tephanie Rodenberg-Lewis wasn’t happy with her insulin pump and finally switched two years ago to another brand. Now her health insurer is pushing her to go back.
UnitedHealth Group Inc. has made a deal with device maker Medtronic that will slash options for diabetics who use the portable pumps, which cost thousands of dollars. The move has angered Rodenberg-Lewis and others who will be limited to three pump choices instead of nine.
Health insurers, big employers, and other bill payers have been trying for years to rein in costs and improve care by steering clients to certain doctors and hospitals. They’ve also restricted options for some prescriptions and lined up deals for smaller-ticket items like diabetes test strips or items patients don’t chose, like heart stents.
Limiting choice for medical equipment that a patient usually selects is uncharted territory. UnitedHealth rivals Aetna and the Blue Cross-Blue Shield insurer Anthem say they haven’t done this. But experts say it could become more common.
“It’s unfair,” said Rodenberg-Lewis, 41, a Katy, Texas, elementary school teacher who also has a teenage son with type 1 diabetes.
“I have this disease that I did not ask for, did not cause, and now you’re telling me you’re going to make the decision for me (about) the device that keeps me alive?”
Insulin pumps are pager-size devices used mainly by people with type 1 diabetes, the kind often found in childhood. These patients can’t make their own insulin, the hormone that turns food into energy. The external pumps make up for that by delivering a steady dose through a tube into the skin or a patch and extra doses at mealtimes
Starting July 1, customers on many of UnitedHealth’s plans will only be able to choose between two Medtronic pumps or an option made by Insulet Corp. If patients want another brand, they may have to pay some or all of the cost. The insurer says it will make exceptions for patients who have a medical need for another option.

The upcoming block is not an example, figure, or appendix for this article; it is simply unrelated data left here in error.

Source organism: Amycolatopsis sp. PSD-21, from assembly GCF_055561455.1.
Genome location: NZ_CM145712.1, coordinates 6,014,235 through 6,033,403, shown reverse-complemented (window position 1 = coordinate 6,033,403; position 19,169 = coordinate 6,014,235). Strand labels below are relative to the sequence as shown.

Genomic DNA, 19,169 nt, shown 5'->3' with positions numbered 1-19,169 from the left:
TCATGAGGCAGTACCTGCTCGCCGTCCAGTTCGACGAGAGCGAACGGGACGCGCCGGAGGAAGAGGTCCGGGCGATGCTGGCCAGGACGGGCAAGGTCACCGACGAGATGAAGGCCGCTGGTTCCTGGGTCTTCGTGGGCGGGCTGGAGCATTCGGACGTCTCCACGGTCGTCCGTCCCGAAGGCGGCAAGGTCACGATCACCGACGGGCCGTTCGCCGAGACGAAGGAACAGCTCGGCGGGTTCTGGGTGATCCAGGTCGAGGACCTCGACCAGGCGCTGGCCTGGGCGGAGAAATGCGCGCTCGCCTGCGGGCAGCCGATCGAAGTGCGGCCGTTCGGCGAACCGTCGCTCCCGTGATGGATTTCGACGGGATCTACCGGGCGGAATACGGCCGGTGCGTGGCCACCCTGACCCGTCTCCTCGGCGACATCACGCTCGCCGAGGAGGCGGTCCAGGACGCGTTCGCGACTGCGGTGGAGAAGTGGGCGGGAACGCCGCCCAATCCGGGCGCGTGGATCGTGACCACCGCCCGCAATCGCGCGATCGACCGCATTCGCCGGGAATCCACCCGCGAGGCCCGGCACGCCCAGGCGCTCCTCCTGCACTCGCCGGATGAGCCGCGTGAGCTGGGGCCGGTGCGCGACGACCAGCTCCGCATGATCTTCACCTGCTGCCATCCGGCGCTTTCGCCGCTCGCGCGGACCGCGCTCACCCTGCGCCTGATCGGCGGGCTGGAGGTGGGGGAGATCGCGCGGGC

These systems can cost $5,000 or more, plus supplies.
The nation’s largest health insurer says it wants to steer patients toward quality devices that are competitively priced.
Patients may see insurers making more deals like this in the future, said Linda Blumberg, a health economist with the nonprofit Urban Institute. She thinks it could push other companies to cut costs and make improvements to land their own deals.
Regulators, though, must make sure it isn’t too hard to get other options, if they are medically needed, she added.
“We can’t just wish away the high cost of medical care,” Blumberg said. “We’ve got to think about … ways in which we can bring down costs while not significantly hurting quality.”
Patient advocates say all the pumps on the market deliver insulin safely. But they worry that these agreements will force patients to live with a pump that may not be right for them and hurt competition by pushing smaller manufacturers out of business.
The pumps can be better at regulating blood sugar levels than a patient who injects insulin several times a day. They also come with a separate monitor that continuously checks blood sugar levels, although patients still need to do periodic checks themselves.
UnitedHealth chose Medtronic in part because one available option stops the insulin flow if blood sugar levels drop dangerously low, said Dr. Richard Migliori, the insurer’s chief medical officer. He declined to say whether the insurer got a discount but did say cost was a factor.
“At any time, and at all times, we’re always looking to keep our product affordable,” he said.
Rodenberg-Lewis had used a Medtronic pump for 15 years before switching to one made by Animas Corp. She didn’t think the Medtronic monitor was accurate enough, and she said the pump’s supplies, which are not fully covered by insurance, were more expensive. The pump also wasn’t waterproof, a key feature for someone who frequents pools and water parks during blazing hot Texas summers.
“I swore when I switched that I would never go back, so that’s one of the reasons this has me so up in arms,” said Rodenberg-Lewis, who signed a petition protesting the change.
Organizations like the American Diabetes Association and the Juvenile Diabetes Research Foundation, or JDRF, also have cautioned that choice should be preserved.
Patients develop a level of trust with their pumps, which have different components, said Aaron Kowalski, a vice president of research at JDRF and a type 1 diabetic.
“When people work that out, it is very difficult to say, ‘Hey, scratch that, you’re going back to the drawing board, and you’re going to relearn all this,'” he said.
UnitedHealth’s Migliori said the change won’t affect everyone right away. It doesn’t apply to Medicare Advantage customers or those 18 and under.
Rodenberg-Lewis would rather just have the option to keep to her pump when her warranty expires. She also worries about her son, Peter. He’s been injecting insulin since he was diagnosed with type 1 diabetes a year ago, but he’s planning to use a pump.
Rodenberg-Lewis doesn’t want her son’s choices restricted when he becomes an adult.
“My son is 16 and has his whole life ahead of him,” she said.
She said he and his doctor should decide what’s best for him. “That should not be dictated in any way by an insurance company,” she added.
— Tom Murphy